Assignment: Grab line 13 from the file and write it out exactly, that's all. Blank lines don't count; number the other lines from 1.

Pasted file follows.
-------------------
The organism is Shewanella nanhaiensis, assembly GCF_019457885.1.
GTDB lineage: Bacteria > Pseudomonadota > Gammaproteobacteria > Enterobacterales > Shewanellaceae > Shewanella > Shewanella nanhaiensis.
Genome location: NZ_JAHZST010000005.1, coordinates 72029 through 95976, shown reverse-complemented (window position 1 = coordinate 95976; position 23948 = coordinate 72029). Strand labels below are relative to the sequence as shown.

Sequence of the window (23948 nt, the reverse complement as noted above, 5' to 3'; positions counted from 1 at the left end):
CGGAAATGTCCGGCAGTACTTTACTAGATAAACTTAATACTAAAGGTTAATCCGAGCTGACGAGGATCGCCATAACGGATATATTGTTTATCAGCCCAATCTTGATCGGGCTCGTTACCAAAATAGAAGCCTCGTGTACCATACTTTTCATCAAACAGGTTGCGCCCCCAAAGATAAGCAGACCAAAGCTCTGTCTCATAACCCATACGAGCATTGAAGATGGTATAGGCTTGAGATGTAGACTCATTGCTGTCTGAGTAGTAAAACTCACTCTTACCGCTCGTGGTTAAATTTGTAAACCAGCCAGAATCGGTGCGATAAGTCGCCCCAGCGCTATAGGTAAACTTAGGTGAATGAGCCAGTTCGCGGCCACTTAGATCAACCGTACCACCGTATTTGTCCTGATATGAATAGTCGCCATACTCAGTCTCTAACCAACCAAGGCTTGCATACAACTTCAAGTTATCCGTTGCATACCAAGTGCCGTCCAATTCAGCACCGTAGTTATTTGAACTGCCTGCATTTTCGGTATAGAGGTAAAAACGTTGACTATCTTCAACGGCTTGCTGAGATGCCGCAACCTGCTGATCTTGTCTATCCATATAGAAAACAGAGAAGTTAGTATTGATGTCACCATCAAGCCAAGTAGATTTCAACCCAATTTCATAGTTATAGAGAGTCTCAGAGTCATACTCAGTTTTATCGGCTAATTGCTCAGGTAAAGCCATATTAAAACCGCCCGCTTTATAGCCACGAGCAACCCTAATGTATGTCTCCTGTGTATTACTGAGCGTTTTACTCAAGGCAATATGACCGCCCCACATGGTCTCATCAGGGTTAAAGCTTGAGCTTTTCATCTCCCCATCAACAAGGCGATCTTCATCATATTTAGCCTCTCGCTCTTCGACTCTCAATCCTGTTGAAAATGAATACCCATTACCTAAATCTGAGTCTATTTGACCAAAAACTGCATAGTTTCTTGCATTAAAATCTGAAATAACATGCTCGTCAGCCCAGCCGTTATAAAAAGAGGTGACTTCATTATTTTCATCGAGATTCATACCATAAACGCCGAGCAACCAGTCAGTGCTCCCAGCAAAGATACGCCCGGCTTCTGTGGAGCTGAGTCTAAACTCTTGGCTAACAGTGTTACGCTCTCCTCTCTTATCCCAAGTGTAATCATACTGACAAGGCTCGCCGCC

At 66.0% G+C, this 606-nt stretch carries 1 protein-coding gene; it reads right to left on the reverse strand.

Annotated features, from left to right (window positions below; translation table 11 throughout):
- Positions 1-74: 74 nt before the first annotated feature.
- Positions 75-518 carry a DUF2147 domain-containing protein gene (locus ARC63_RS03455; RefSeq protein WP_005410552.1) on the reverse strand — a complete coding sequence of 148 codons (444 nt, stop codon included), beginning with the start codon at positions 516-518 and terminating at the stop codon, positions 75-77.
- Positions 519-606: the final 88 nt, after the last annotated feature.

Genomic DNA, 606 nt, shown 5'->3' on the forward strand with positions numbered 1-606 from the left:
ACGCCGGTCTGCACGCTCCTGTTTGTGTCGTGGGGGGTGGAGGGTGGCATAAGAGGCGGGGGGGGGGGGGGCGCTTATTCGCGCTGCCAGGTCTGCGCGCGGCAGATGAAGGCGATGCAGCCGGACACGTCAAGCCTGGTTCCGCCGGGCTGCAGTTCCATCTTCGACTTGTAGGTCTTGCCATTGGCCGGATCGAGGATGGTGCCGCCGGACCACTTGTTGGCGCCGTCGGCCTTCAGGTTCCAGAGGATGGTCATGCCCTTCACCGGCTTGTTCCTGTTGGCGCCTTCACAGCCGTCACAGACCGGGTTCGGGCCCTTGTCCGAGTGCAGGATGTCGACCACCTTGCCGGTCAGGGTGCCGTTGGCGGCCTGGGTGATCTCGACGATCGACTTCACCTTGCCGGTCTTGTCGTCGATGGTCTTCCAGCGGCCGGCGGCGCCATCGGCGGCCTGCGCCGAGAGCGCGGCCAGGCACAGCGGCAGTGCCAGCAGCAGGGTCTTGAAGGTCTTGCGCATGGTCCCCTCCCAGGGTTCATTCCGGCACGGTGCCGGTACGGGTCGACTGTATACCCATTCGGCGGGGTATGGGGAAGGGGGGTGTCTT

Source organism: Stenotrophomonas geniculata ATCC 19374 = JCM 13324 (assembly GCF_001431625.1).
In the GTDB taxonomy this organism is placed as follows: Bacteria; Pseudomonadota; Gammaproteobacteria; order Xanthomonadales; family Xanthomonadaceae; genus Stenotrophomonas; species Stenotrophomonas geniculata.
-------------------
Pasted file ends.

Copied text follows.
Source organism: Stenotrophomonas geniculata ATCC 19374 = JCM 13324 (assembly GCF_001431625.1).